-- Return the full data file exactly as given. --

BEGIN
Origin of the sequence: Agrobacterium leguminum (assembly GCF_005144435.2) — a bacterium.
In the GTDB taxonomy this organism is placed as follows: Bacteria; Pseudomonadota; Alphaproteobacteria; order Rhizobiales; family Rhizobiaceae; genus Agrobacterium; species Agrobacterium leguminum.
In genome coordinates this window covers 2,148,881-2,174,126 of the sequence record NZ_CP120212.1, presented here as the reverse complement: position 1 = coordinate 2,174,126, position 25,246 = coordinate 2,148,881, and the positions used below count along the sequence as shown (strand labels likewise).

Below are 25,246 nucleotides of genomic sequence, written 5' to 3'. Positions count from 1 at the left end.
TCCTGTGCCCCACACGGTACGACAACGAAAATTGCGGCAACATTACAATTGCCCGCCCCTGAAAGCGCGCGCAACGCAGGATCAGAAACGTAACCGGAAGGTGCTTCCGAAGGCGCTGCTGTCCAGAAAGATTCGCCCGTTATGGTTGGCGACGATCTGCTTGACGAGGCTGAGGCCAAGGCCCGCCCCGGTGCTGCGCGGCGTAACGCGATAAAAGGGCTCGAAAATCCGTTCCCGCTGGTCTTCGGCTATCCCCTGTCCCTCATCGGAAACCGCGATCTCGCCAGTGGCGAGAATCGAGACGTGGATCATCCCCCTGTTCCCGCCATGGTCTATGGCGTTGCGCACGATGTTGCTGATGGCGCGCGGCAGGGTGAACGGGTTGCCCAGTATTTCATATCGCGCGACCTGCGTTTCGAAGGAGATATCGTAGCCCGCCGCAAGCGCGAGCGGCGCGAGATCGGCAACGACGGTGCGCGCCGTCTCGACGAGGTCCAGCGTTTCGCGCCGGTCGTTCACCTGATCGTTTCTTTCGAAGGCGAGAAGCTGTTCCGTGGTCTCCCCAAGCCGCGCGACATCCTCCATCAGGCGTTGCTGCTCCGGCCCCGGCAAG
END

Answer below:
Origin of the sequence: Agrobacterium leguminum (assembly GCF_005144435.2) — a bacterium.
In the GTDB taxonomy this organism is placed as follows: Bacteria; Pseudomonadota; Alphaproteobacteria; order Rhizobiales; family Rhizobiaceae; genus Agrobacterium; species Agrobacterium leguminum.
In genome coordinates this window covers 2,148,881-2,174,126 of the sequence record NZ_CP120212.1, presented here as the reverse complement: position 1 = coordinate 2,174,126, position 25,246 = coordinate 2,148,881, and the positions used below count along the sequence as shown (strand labels likewise).

Below are 25,246 nucleotides of genomic sequence, written 5' to 3'. Positions count from 1 at the left end.
TCCTGTGCCCCACACGGTACGACAACGAAAATTGCGGCAACATTACAATTGCCCGCCCCTGAAAGCGCGCGCAACGCAGGATCAGAAACGTAACCGGAAGGTGCTTCCGAAGGCGCTGCTGTCCAGAAAGATTCGCCCGTTATGGTTGGCGACGATCTGCTTGACGAGGCTGAGGCCAAGGCCCGCCCCGGTGCTGCGCGGCGTAACGCGATAAAAGGGCTCGAAAATCCGTTCCCGCTGGTCTTCGGCTATCCCCTGTCCCTCATCGGAAACCGCGATCTCGCCAGTGGCGAGAATCGAGACGTGGATCATCCCCCTGTTCCCGCCATGGTCTATGGCGTTGCGCACGATGTTGCTGATGGCGCGCGGCAGGGTGAACGGGTTGCCCAGTATTTCATATCGCGCGACCTGCGTTTCGAAGGAGATATCGTAGCCCGCCGCAAGCGCGAGCGGCGCGAGATCGGCAACGACGGTGCGCGCCGTCTCGACGAGGTCCAGCGTTTCGCGCCGGTCGTTCACCTGATCGTTTCTTTCGAAGGCGAGAAGCTGTTCCGTGGTCTCCCCAAGCCGCGCGACATCCTCCATCAGGCGTTGCTGCTCCGGCCCCGGCAAG